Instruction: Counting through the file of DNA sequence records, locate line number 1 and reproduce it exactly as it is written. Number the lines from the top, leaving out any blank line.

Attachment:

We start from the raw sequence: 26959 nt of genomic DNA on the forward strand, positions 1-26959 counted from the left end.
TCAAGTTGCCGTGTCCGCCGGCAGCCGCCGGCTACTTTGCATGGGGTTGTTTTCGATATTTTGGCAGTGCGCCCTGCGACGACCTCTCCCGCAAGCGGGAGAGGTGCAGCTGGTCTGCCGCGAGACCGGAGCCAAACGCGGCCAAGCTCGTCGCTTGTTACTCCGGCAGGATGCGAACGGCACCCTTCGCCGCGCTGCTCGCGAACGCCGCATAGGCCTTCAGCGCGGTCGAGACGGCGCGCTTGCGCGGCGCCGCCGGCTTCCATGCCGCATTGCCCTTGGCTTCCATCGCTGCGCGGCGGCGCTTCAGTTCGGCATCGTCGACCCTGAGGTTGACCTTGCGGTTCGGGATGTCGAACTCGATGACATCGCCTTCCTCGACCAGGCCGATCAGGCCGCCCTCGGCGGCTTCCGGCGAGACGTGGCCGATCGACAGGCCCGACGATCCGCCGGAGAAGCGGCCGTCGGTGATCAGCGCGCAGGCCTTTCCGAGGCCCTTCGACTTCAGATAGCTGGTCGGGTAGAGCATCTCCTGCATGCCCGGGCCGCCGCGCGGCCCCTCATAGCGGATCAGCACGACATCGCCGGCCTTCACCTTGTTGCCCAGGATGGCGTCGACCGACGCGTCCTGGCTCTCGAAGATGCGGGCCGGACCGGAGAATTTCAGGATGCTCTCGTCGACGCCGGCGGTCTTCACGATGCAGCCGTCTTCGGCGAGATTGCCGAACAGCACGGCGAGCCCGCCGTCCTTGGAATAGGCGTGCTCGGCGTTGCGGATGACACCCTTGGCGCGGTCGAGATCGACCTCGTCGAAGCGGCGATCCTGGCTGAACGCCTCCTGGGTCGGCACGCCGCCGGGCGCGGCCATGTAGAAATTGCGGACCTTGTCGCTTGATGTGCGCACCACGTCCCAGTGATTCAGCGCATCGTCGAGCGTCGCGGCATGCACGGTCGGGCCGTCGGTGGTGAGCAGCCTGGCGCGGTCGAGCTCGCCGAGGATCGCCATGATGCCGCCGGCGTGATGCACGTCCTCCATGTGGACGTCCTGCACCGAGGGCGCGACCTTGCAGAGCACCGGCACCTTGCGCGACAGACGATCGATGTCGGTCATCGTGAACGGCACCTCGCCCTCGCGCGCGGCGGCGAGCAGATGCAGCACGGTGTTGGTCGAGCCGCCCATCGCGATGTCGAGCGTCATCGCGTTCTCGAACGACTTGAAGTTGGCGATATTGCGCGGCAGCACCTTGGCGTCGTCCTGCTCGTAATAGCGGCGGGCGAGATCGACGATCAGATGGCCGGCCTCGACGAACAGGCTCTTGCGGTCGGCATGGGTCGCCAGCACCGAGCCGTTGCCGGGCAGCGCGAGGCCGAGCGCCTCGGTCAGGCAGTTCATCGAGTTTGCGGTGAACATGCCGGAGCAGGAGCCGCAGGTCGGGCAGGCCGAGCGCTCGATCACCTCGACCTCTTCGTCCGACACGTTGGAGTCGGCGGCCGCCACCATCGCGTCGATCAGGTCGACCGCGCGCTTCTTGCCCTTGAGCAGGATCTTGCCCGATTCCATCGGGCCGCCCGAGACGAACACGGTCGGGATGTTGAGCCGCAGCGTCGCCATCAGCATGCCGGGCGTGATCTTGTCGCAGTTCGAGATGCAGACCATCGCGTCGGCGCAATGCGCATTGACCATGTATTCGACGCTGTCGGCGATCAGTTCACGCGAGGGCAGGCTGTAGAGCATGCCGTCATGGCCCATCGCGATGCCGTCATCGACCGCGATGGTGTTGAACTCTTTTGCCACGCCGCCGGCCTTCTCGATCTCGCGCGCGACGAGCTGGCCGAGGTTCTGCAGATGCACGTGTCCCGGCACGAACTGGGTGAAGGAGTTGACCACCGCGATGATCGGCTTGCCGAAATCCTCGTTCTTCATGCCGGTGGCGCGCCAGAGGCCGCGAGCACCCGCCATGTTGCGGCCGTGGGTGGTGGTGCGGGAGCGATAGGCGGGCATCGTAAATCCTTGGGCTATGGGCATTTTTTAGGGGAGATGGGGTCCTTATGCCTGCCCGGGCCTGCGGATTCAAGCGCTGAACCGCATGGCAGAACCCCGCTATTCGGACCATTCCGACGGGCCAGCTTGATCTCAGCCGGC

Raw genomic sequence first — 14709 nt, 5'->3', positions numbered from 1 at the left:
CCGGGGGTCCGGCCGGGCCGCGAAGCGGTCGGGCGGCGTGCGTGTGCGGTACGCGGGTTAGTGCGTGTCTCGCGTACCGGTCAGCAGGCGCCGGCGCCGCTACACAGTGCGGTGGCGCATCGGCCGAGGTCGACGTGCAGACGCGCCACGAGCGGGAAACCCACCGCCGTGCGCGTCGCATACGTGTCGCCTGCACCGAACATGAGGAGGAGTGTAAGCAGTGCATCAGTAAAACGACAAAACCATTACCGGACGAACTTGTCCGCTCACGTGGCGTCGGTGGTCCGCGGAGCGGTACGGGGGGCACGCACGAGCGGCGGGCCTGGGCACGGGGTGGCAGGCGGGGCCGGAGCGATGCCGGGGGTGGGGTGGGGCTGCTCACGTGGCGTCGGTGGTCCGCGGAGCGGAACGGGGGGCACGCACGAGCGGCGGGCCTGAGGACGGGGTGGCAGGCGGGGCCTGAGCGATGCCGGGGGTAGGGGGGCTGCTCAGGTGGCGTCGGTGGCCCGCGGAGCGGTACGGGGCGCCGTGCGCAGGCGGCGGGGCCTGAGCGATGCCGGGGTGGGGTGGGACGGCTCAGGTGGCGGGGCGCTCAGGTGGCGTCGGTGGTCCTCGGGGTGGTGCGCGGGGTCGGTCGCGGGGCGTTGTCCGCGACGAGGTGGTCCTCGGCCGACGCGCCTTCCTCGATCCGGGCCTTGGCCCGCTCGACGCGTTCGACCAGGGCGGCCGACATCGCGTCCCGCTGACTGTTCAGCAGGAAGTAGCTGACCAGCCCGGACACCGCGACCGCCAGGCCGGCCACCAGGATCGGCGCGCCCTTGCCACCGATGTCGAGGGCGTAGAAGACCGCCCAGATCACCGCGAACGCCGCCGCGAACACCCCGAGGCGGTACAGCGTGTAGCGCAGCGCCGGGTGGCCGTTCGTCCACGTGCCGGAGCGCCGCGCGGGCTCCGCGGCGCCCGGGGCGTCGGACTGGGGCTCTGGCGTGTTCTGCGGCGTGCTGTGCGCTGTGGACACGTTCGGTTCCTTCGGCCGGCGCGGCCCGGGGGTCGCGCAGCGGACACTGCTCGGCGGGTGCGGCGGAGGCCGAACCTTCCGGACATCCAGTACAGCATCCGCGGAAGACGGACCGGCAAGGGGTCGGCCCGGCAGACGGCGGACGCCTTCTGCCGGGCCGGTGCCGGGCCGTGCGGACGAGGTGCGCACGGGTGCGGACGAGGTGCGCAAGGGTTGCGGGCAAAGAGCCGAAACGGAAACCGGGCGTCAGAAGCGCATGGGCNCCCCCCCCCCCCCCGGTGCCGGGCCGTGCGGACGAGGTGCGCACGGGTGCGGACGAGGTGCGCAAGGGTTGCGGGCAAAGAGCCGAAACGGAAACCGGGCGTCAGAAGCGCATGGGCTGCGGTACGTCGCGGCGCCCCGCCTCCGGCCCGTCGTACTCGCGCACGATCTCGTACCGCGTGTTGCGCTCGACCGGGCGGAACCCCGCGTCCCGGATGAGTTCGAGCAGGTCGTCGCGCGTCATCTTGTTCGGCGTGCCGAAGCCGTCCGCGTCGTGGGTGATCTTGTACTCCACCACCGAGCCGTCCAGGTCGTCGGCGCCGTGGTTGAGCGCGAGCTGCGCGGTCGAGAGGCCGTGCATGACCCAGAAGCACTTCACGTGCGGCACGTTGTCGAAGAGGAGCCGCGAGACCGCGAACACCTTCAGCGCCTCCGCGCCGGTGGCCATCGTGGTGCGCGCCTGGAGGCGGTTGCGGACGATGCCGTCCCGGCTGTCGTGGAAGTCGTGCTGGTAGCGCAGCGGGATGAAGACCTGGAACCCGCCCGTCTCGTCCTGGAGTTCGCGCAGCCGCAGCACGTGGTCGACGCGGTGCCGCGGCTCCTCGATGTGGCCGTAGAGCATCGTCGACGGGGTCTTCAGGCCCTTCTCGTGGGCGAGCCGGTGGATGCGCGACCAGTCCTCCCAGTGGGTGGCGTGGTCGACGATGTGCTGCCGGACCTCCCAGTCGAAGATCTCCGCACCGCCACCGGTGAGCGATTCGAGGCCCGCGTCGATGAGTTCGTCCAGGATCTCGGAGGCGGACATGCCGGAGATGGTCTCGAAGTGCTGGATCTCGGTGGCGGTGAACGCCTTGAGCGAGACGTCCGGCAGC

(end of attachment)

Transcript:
We start from the raw sequence: 26959 nt of genomic DNA on the forward strand, positions 1-26959 counted from the left end.